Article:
Back in my college days, we had to calculate IRR with some printed tables and a calculator. If, after 10 minutes of ciphering, we were able to get within 2 or 3 percent of the actual IRR, we thought we were doing pretty well. Now we can plug our numbers into a preset Excel spreadsheet (there’s a good one available in the Knowledge Library at BadgerlandFinancial.com) and have an accurate number in less than a minute.

Here is a simple example to show you how IRR works in real life. Let’s say you operate an organic vegetable farm and are planning to buy a new potato digger for $10,000 cash. You figure that the digger will increase your farm’s net cash flow by $2,000 per year in each of the next five years. At the end of five years, you think it should be worth $5,000 in trade on a new digger. You’ve got everything you need for the IRR calculation.

When your numbers are plugged into the IRR spreadsheet, it calculates a 12.5 percent internal rate of return on the potato digger investment. If you don’t have any other use for your $10,000 that would give you an annual rate of return better than 12.5 percent, it makes economic sense to move forward with the purchase.

At this point you might be thinking, “I wouldn’t want to use all of my available cash to buy a potato digger even if it will give me a 12.5 percent rate of return. I’d only want to put down $3,000 and finance the rest.” No problem—we can easily run the numbers to see what this does to IRR.

Again, IRR is based off of the expected cash flow. Your initial cash outlay is now only $3,000 instead of $10,000. Your annual cash flow is going to be reduced by the amount of your annual loan payment. A $7,000 loan for five years at 5.5 percent interest is $1,639 per year, so annual cash flow drops to $361 (net cash income of $2,000 minus the annual payment of $1,639). Trade-in value in five years is still $5,000. We plug our numbers into the spreadsheet and find the IRR is now 20.84 percent.

The IRR calculation gets particularly interesting when a farmer is considering a capital investment on a farm that she or he doesn’t own. Most farmers wouldn’t even think of making capital improvements on a rented farm, yet they can often yield very good rates of return. Time is the key element. You have to have enough years of cash flow to generate a return on your initial investment, particularly if the investment is worth zero to you at the end of the lease term. If you are considering something like this, plug your estimates into the spreadsheet and see what kind of IRR you might get.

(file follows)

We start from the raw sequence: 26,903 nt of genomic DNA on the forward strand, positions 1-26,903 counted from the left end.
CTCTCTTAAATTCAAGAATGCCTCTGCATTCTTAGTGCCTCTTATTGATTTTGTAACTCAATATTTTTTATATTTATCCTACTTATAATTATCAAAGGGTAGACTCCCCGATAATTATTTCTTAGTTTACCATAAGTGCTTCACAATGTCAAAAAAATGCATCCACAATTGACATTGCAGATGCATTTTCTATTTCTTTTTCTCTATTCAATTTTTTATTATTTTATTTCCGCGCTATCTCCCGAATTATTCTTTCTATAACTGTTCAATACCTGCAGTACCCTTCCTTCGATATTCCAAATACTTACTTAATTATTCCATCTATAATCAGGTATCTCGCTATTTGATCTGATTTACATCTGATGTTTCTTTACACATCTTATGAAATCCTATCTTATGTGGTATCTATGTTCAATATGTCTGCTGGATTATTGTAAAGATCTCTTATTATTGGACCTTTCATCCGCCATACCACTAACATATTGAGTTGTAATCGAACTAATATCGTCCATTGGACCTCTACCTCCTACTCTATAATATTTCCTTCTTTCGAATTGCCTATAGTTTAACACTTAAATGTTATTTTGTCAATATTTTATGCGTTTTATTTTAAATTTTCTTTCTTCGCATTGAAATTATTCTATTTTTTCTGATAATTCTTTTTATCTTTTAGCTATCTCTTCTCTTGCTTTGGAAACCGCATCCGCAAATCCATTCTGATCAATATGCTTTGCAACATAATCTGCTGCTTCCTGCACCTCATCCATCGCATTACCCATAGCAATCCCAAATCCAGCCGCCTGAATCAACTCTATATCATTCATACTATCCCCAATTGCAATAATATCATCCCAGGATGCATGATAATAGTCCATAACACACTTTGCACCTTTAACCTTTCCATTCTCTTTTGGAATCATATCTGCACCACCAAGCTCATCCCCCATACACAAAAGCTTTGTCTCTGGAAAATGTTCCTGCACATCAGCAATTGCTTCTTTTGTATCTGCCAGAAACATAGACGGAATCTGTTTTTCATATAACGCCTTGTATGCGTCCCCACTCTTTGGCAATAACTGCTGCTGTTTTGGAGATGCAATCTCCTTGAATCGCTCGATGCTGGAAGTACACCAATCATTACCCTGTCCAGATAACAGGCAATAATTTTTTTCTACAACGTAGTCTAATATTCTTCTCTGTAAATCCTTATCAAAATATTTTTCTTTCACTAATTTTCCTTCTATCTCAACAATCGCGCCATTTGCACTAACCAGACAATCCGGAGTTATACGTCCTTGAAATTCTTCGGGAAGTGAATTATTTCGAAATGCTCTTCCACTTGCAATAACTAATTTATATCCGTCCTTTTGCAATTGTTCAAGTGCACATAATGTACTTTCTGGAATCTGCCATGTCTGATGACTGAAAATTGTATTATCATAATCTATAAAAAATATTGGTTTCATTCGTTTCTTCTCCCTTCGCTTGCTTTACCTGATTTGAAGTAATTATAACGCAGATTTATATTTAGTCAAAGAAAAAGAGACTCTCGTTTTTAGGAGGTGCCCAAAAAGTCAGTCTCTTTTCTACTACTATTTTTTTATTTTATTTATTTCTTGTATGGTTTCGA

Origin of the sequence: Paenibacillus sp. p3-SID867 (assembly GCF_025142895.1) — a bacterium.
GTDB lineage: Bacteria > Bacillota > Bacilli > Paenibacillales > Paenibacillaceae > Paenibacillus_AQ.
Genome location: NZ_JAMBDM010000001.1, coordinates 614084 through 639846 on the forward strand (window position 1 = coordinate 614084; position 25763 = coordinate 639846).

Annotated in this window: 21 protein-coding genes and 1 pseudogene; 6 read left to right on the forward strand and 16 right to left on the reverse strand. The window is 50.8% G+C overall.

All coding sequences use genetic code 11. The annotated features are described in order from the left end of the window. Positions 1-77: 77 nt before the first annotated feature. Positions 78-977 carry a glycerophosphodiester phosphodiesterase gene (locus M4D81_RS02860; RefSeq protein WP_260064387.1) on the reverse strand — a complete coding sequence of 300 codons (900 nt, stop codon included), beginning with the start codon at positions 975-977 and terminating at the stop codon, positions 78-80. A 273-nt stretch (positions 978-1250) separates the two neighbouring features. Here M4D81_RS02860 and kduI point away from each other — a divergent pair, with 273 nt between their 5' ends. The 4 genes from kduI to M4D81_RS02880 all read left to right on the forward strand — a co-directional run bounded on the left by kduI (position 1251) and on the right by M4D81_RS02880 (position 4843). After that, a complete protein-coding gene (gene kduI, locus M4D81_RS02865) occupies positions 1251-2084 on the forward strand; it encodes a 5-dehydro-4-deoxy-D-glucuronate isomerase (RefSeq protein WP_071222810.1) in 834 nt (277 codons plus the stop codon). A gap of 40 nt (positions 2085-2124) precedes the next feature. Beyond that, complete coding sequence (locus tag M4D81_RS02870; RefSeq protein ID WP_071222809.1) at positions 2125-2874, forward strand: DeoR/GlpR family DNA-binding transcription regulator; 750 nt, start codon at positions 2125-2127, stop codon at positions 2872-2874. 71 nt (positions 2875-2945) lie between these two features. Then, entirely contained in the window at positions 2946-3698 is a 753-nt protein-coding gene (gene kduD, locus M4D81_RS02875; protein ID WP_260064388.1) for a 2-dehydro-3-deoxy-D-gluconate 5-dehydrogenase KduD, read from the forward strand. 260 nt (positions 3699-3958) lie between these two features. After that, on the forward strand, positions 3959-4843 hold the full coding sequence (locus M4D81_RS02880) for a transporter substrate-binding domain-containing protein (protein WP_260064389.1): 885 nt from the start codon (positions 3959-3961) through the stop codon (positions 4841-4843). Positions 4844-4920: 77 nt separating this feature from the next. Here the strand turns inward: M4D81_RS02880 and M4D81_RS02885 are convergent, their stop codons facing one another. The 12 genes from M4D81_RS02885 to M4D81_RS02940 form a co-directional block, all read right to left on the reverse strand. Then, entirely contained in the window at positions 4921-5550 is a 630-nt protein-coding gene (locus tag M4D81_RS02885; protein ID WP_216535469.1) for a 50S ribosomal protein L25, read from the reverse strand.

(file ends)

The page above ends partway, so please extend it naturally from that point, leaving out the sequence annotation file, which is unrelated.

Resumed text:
There are a few more things to mention about IRR. First, future cash flows can often be difficult to project. We need to use conservative numbers, especially as we start projecting four or five years into the future. Second, there are some machinery or equipment investments that don’t easily lend themselves to cash flow projections, as it is hard to estimate what kind of cash impact they will have on an operation. Third, there can be logical reasons to make a capital investment even when the IRR doesn’t look good. For instance, maybe the new potato digger in our example wasn’t going to add much to cash flow but it saved years of wear and tear on the farmer’s back.

Business investors outside of agriculture have been using IRR for many years to help them decide when it makes financial sense to invest their capital. There’s no reason that wise farmers can’t use this great tool, too.

Find the Internal Rate of Return Worksheet and other presentations on investment analysis in the Knowledge Library at BadgerlandFinancial.com.

Paul Dietmann is the Emerging Markets Specialist with Badgerland Financial, a member-owned Farm Credit System institution in southern Wisconsin.

From the May | June 2016 Issue